• Never Send a Human to Do a Machine’s Job, by Yong Zhao (2015)
  • Nova Scotia, by David Orkin (2009)
  • The Obesity Code, by Jason Fung (2016)
  • 100 Recipes: The Absolute Best Ways To Make The True Essentials, America’s Test Kitchen (2015)
  • Shantaram, by Gregory Roberts (2003)
  • Unselfie : Why Empathetic Kids Succeed in Our All-About-Me World, by Michele Borba (2017)
 

The 2015-16 School Year

  • Being Mortal, by Dr. Atul Gawande (2014)
  • Creative Schools, by Ken Robinson (2015)
  • Edge of Eternity, by Ken Follett (2014)
  • Get Some Headspace, by Andy Puddicombe (2012)
  • Girl at War, by Sara Novic (2015)
  • How to Raise an Adult, by Julie Lythcott-Haims (2015)
  • Media Moms and Digital Dads, by Yalda Uhls (2015)
  • Overloaded and Underprepared, by Denise Pope, Maureen Brown & Sarah Miles (2015)
  • Where You Go is Not Who You’ll Be, by Frank Bruni (2015)
  • WordPress to Go, by Sarah McHarry (2013)
  • The Wright Brothers, by David McCullough (2015)
  • Zen and the Art of Motorcycle Maintenance, by Robert Pirsig (1975)

 

The 2014-15 School Year

  • Better Learning Through Structured Teaching, by Douglas Fisher and Nancy Frey (2013)
  • Building a Better Teacher, by Elizabeth Green (2014)
  • Cool: How the Brain’s Hidden Quest for Cool Drives Our Economy and Shapes Our World, by Drs. Steven Quartz and Annette Asp. (2015) 
  • Excellent Sheep: The Miseducation of the American Elite and the Way to a Meaningful Lifeby William Deresiewicz (2014).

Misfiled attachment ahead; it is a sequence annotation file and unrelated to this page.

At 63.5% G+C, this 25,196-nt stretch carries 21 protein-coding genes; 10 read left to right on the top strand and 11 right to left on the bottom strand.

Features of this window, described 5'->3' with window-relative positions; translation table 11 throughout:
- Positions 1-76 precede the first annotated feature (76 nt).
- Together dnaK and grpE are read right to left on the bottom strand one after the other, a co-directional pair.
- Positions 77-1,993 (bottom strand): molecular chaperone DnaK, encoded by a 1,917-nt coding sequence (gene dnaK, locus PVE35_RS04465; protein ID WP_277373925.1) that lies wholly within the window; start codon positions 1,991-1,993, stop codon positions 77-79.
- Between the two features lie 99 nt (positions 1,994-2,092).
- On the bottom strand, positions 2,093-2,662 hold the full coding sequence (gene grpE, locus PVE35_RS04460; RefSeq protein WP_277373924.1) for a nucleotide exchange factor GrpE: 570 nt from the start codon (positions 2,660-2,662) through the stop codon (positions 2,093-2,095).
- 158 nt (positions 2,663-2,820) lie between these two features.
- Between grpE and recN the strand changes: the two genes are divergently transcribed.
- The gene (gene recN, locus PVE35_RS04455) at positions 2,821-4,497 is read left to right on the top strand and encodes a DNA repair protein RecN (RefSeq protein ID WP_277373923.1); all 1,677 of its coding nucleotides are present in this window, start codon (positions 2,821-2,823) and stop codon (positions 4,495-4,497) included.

• Leverage Leadership, by Paul Bambrick-Santoyo (2012)
  • Rookie Smarts, by Liz Wiseman (2014)
  • Sapiens: A Brief History of Humankind, by Yuval Noah Harari. (2015) 
  • The Smartest Kids in the World and How They Got That Way, by Amanda Ripley. (2013) 
  • The Swerve: How the World Became Moderns, by Stephen Greenblatt. (2011)
  • Unbroken: A World War II Story of Survival, by Laura Hildebrand (2010)

 

The 2013-14 School Year

  • Building The World's Greatest High School, by Richard Parkhouse (2013)
  • Coaching Conversations: Transforming Your School One Conversation at a Time, by Linda M. Gross Cheliotes and Marceta A. Reilly (2010)
  • Daemon, by Daniel Suarez (2014)
  • Ender's Game, by Orson Scott Card (1985)
  • The Flip Side: Break Through The Behaviors that Hold You Back, Flip Flippen (2007)
  • A Leader's Legacy, by James Kouzes (2007)
  • The Long Walk to Freedom (The Autobiography of Nelson Mandela), by Nelson Mandela (2013)
  • The Power of Collective Wisdom, by Alan Briskin and Sheryl Erickson (2009)
  • 10% Happier, by Dan Harris (2014)
  • Transparency: How Leaders Create a Culture of Candor, by Warren Bennis (2008)
  • Wired, by Douglas Richards (2012)
 

The 2012-13 School Year

  • Big Green Egg Cookbook, by Sara Levy (2009)
  • Enhancing Professional Practice, by Charlotte Danielson (2007)
  • Fahrenheit 451, by Ray Bradbury (1951)
  • Fall of Giants, by Ken Follett (2010)
  • Hitchhikers Guide to the Galaxy, by Douglas Adams (1980)
  • The Hobbit, by JR Tolkein (1937)
  • How Will You Measure Your Life?, by Clay Christensen (2012)
  • The One Thing, by Gary Keller (2012)
  • Stranger in a Strange Land, by Robert Heinlein (1961)
  • Wheat Belly, by William Davis, MD (2013)
  • Winter of the World, by Ken Follet (2012)
  • The Wolf Gift, by Anne Rice (2012)

 

The 2011-12 School Year

  • Adventures of Huckleberry Huck Finn, The Adventures of Tom Sawyerand Roughing It, by Mark Twain (1884, 1876, 1872)
  • The Art of Racing in the Rain, by Garth Stein (2008)
  • The Hunger Games, Catching Fire and Mockingjay, by Suzanne Collins (2008, 2009, 2010)
  • The Lincoln Lawyer, by Michael Connelly (2011)
  • Montana 1948, by Larry Watson (1993)
  • Siddhartha, by Hermann Hesse (1922)
  • Slaughter House Five, by Kurt Vonnegut (1969)
  • Steve Jobs, by Walter Isaacson (2011)
  • Truman, by David McCullough (1992)